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ACLU Far From the Border

Posted By James Carafano On June 5, 2008 @ 11:26 am In Security | Comments Disabled

The ACLU is not happy [1]. Last week and earlier this week I wrote a series of blog posts [2] about my trip to the Tucson sector of the U.S.-Mexico border and the challenges facing the Border Patrol. The “official” ACLU blog took exception to my observations on three points:

  1. Objecting to the fact that border security which disrupts smuggling routes destroying the high desert environment is good idea.
  2. Complaining about border security that is intended to combat human smuggling practices which are becoming more dangerous and deadly putting innocents increasingly at risk.
  3. Opposing the deployment of technologies intended to make operations safer and more effective for the men and women enforcing the law on the border.

I don’t know if the person who wrote the ACLU blog post has ever been to the border, but his or her criticisms read like many of those who have not—looking at border security as a monolithic issue requiring monolithic responses. Truth is, if you have seen a mile of border, you have seen a mile of border. America’s borders include diverse geography, communities and challenges—one-size-fits-all border security will not work. Any “silver bullet” answer whether it is “build a wall” or as apparently the ACLU is proposing—do nothing, won’t work.

The ACLU’s tactic of simply quoting some convenient criticisms of one policy or program hardly rates as real analysis–and pales with talking and walking the ground with the men and women of the Border Patrol who deal with these problems every day.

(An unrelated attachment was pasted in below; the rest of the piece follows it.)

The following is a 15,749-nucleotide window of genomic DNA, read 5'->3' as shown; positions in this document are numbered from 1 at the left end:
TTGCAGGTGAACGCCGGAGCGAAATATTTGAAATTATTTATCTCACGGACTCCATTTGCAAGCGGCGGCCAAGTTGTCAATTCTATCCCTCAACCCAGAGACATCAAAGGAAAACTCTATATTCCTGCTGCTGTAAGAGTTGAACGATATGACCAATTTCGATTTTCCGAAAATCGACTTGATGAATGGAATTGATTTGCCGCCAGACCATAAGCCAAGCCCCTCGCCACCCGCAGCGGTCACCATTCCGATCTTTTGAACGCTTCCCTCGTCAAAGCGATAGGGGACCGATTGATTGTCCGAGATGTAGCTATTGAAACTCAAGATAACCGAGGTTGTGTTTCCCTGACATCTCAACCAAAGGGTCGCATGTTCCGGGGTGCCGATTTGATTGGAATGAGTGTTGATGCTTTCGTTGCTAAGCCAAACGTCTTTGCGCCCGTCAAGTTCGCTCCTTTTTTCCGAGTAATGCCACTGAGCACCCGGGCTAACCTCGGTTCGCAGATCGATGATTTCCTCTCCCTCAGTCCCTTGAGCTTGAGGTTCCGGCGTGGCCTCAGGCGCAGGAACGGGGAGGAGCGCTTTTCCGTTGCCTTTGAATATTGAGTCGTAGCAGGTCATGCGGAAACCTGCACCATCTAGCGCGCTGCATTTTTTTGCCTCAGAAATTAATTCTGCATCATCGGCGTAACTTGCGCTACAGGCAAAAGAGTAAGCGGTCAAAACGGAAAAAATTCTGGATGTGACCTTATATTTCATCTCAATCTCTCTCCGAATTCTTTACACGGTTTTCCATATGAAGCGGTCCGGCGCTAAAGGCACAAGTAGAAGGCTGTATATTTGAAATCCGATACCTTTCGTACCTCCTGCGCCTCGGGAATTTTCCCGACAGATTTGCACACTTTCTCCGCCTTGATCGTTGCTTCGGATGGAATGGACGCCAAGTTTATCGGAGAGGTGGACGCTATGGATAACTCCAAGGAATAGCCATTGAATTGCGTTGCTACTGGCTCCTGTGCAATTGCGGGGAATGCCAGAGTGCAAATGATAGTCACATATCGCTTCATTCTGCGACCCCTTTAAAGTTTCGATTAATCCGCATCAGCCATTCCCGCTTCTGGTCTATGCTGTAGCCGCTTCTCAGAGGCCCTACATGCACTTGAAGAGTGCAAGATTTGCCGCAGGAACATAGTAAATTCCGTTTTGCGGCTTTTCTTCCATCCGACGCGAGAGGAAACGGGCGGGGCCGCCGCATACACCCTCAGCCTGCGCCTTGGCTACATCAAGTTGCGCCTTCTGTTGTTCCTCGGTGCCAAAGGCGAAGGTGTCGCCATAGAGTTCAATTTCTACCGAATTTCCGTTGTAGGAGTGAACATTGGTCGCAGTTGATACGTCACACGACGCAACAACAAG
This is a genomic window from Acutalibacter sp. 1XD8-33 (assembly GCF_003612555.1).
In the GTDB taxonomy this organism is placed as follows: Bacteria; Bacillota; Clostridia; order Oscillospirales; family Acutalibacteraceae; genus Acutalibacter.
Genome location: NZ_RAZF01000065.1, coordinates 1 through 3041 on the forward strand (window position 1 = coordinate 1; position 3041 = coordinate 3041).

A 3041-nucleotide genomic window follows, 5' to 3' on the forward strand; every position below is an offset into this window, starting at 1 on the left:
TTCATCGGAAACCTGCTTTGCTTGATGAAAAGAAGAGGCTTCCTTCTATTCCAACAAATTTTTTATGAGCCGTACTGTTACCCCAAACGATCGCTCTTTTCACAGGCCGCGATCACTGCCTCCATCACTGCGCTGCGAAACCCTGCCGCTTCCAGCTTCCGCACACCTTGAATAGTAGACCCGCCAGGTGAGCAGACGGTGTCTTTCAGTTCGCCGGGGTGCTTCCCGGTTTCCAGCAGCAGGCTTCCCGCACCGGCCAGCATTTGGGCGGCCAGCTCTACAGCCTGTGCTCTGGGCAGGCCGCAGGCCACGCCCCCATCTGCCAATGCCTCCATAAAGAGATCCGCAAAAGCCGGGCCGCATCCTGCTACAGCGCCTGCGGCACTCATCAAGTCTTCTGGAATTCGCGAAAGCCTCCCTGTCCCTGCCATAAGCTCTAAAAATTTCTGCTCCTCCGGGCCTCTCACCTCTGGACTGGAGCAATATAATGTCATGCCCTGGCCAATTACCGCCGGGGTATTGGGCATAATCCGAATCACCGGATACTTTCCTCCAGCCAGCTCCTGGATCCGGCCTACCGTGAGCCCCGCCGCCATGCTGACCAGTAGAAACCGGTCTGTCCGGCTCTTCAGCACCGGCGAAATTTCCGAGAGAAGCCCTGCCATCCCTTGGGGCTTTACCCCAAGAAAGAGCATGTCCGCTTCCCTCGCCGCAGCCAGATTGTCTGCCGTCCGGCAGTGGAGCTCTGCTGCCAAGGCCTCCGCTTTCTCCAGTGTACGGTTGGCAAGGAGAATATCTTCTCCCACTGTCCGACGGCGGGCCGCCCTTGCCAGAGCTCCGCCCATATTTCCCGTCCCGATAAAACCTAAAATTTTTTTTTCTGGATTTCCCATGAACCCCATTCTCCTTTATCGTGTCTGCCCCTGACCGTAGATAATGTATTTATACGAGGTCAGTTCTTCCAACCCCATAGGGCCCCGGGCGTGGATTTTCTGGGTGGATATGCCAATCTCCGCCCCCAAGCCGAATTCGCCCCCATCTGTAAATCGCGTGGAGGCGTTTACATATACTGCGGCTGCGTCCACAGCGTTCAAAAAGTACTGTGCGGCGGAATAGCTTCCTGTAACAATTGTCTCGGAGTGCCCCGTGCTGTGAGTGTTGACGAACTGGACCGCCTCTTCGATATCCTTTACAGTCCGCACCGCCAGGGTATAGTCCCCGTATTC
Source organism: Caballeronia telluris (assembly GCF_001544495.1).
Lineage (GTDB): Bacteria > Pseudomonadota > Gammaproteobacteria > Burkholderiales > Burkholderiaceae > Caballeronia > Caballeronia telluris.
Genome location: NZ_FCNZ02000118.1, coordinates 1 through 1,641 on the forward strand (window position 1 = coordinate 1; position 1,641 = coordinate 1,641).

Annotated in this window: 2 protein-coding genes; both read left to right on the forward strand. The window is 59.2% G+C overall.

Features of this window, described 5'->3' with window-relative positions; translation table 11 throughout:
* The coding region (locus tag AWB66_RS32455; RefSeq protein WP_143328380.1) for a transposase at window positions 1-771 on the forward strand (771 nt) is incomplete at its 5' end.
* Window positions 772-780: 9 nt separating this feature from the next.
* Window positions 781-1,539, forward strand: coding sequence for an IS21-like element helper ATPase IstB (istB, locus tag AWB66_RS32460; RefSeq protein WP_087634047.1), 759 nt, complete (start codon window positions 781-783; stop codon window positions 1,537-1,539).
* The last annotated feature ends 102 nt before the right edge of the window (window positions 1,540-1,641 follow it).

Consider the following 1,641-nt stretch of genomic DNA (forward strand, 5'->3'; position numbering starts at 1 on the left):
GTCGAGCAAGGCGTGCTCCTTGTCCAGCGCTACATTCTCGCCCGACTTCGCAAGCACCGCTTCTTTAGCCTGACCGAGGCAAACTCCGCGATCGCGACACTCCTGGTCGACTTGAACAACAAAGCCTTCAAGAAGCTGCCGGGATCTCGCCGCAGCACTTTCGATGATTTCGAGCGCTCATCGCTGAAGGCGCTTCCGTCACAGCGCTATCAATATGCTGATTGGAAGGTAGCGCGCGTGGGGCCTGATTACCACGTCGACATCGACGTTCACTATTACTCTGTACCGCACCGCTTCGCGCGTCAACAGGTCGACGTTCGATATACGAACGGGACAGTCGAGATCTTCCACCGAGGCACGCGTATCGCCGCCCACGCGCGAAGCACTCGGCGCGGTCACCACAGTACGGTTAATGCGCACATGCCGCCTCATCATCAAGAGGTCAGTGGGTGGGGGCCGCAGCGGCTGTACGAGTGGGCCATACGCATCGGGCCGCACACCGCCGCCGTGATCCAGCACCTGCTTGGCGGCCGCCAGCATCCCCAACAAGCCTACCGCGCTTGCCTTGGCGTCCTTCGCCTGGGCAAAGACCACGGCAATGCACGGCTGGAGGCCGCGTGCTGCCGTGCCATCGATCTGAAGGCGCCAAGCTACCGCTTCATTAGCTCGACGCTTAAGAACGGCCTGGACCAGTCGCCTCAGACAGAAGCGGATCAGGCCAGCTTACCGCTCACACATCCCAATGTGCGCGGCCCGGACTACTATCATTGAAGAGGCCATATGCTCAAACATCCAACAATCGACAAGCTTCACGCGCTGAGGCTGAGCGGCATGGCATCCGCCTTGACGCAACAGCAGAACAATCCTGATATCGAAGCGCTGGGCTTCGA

What I found most disappointing about the ACLU’s response was that it completely omitted my criticism of border policies pushed by the Bush administration and Congress that are clearly wrongheaded. Likewise, the ACLU failed to mention my main point–that in end the border cannot be made safe by border security alone. We also need policies that enforce immigration laws, promote cooperation and reform in Mexico and provide visa reforms that get the U.S. economy the legal workers it needs.

Together these are practical solutions proposed by Heritage to keep the nation safe, free and prosperous. That is our approach. I am not sure what civil liberties the ACLU thinks it is defending


Article printed from The Foundry: Conservative Policy News from The Heritage Foundation: http://blog.heritage.org

URL to article: http://blog.heritage.org/2008/06/05/aclu-far-from-the-border/

URLs in this post:

[1] The ACLU is not happy: http://blog.aclu.org/2008/06/04/something-in-the-water-at-the-heritage-foundation/

[2] a series of blog posts: http://www.foundry.org/?s=border+security

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